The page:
The U.S. Food and Drug Administration (FDA) posts consumer information about the most serious medical devices recalls. The FDA notes on their medical device webpage that these products are on the list because they could cause serious health problems or death.
The FDA released a report yesterday indicating that the number of medical device recalls increased by ninety-seven percent between 2003 and 2012. This review was prompted by the Recall Process Improvement initiative begun in 2010 and also undertaken to address concerns raised by the Government Accountability Office over the FDA’s oversight of medical device recalls.
The broader initiative of the FDA is to optimize public health by issuing timely and effective recalls, reducing their number and frequency and streamlining the process. This report issued yesterday is part of that ongoing effort. The FDA attributes the rise during this period to enhanced awareness and reporting by device firms that were cited with 806 reporting violations. Increases were also seen as resulting from specific safety initiatives from the FDA’s Center for Devices and Radiological Health from manufacturers of radiology devices. Historically, high numbers of device problems have been associated with ventilators, infusion pumps and external defibrillators. The number of Class 1 recalls increased partially due to increased efforts by the FDA in these areas. The FDA notes in the report that the most frequent cause of recalls are related to device design, software or non-conforming materials or components. By working jointly with the industry in these specific areas, the FDA projects that as many as 400 recalls can be prevented per year.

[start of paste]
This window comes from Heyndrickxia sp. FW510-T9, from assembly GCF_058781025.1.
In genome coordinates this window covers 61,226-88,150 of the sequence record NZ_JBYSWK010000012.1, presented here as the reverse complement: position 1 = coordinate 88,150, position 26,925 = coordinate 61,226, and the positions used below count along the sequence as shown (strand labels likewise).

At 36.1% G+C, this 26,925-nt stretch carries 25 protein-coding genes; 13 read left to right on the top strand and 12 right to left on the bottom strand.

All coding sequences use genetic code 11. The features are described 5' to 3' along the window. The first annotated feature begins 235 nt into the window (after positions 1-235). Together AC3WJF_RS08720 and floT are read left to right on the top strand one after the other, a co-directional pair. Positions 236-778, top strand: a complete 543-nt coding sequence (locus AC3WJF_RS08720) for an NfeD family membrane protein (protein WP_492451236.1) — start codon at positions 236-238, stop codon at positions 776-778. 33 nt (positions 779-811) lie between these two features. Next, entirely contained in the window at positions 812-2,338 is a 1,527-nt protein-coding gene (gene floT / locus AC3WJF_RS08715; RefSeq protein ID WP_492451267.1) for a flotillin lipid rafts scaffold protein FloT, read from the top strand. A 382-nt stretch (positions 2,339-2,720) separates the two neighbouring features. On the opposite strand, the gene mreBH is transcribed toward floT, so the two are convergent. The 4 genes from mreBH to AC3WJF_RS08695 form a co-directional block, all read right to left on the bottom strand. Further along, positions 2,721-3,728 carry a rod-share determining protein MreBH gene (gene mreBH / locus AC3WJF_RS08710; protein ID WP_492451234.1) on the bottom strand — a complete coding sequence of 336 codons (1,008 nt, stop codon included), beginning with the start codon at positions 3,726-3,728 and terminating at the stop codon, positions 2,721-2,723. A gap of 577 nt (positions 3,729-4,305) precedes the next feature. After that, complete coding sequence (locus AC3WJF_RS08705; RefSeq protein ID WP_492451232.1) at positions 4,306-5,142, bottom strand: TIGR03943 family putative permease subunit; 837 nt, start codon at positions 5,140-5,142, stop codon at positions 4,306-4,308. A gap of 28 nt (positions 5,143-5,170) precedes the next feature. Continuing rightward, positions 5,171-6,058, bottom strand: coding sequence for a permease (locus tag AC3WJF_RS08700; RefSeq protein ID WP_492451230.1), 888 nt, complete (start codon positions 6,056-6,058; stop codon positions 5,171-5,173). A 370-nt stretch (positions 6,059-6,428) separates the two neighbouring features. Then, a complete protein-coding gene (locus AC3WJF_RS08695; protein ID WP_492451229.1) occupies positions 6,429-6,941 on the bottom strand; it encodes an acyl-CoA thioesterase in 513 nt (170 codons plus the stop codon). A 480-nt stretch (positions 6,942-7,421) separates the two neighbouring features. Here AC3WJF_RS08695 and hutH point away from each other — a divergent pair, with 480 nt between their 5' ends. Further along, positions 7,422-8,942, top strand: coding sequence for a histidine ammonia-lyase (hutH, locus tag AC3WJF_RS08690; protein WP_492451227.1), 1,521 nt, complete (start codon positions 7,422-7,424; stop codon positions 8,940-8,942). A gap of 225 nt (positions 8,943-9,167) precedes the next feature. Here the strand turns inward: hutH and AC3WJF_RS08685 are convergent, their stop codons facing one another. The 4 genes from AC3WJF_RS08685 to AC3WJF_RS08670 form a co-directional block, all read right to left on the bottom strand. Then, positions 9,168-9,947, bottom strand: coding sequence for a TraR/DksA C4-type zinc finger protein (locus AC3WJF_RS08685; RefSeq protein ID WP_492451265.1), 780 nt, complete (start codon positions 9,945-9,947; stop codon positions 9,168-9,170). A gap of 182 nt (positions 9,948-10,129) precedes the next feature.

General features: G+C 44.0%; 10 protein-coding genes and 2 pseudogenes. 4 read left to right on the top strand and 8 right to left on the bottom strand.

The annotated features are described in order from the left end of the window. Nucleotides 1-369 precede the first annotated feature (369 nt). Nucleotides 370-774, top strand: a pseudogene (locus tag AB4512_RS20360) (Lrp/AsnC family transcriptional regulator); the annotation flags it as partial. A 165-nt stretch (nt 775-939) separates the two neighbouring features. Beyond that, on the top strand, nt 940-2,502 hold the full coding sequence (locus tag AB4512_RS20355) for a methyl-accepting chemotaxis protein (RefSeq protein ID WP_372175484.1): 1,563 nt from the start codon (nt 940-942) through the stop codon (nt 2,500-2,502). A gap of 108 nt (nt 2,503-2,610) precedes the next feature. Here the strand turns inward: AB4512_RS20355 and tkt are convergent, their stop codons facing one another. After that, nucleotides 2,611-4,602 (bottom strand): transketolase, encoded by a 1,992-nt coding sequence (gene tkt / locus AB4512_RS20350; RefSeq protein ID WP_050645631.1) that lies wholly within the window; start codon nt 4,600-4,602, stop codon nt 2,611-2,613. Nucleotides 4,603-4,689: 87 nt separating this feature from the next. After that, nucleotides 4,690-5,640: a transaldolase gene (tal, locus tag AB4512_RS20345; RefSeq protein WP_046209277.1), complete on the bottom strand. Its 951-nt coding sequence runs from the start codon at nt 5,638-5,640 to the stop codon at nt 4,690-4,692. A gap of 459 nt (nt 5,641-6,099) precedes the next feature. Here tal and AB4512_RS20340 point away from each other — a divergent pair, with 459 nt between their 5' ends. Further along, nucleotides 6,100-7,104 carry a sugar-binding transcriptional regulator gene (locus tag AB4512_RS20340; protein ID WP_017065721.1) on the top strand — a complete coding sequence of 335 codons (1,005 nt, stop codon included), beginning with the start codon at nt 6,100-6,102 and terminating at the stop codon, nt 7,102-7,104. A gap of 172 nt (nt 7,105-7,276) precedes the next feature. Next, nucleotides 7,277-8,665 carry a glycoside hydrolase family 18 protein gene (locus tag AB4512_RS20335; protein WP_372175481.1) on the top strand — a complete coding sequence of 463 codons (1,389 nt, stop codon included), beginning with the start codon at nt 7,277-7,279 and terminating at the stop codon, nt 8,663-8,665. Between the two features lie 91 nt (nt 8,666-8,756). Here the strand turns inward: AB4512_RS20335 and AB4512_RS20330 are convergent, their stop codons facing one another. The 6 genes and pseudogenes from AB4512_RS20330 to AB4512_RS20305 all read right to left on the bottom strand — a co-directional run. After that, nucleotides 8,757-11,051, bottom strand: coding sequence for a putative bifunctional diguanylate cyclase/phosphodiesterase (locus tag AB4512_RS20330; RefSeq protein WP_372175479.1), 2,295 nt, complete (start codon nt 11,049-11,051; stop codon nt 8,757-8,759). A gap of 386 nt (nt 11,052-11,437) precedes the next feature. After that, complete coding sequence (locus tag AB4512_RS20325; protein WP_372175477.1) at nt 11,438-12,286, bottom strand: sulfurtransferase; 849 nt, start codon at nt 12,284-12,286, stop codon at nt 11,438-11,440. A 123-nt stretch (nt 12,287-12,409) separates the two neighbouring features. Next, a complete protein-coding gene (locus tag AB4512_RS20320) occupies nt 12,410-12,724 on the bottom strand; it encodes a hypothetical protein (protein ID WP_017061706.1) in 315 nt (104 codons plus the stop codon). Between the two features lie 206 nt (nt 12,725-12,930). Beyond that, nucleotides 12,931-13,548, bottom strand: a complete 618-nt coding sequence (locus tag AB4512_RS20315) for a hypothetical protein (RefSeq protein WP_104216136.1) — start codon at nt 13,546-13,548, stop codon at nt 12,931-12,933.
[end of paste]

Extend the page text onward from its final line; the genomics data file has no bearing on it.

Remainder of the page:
The report concludes that the increase is the result of targeted interactions by the FDA with industry and individual manufacturers , including working together, and should be seen as a sign of progress toward the broader initiative of optimizing the public health.